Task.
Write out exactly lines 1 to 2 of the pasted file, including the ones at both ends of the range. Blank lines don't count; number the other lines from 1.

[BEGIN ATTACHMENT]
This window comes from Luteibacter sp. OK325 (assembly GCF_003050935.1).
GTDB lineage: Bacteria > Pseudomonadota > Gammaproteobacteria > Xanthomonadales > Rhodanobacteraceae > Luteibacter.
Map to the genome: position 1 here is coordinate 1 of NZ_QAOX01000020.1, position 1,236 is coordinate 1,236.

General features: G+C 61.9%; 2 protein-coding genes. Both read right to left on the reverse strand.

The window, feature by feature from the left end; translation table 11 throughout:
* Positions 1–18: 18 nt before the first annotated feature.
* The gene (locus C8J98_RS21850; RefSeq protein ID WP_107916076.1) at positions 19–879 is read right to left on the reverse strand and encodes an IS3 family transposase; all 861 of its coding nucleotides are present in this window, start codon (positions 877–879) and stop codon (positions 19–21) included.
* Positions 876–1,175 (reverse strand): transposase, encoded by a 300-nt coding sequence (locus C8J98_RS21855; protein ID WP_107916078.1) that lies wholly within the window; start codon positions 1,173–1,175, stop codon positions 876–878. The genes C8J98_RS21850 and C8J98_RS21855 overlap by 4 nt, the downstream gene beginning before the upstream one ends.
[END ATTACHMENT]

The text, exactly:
This window comes from Luteibacter sp. OK325 (assembly GCF_003050935.1).
GTDB lineage: Bacteria > Pseudomonadota > Gammaproteobacteria > Xanthomonadales > Rhodanobacteraceae > Luteibacter.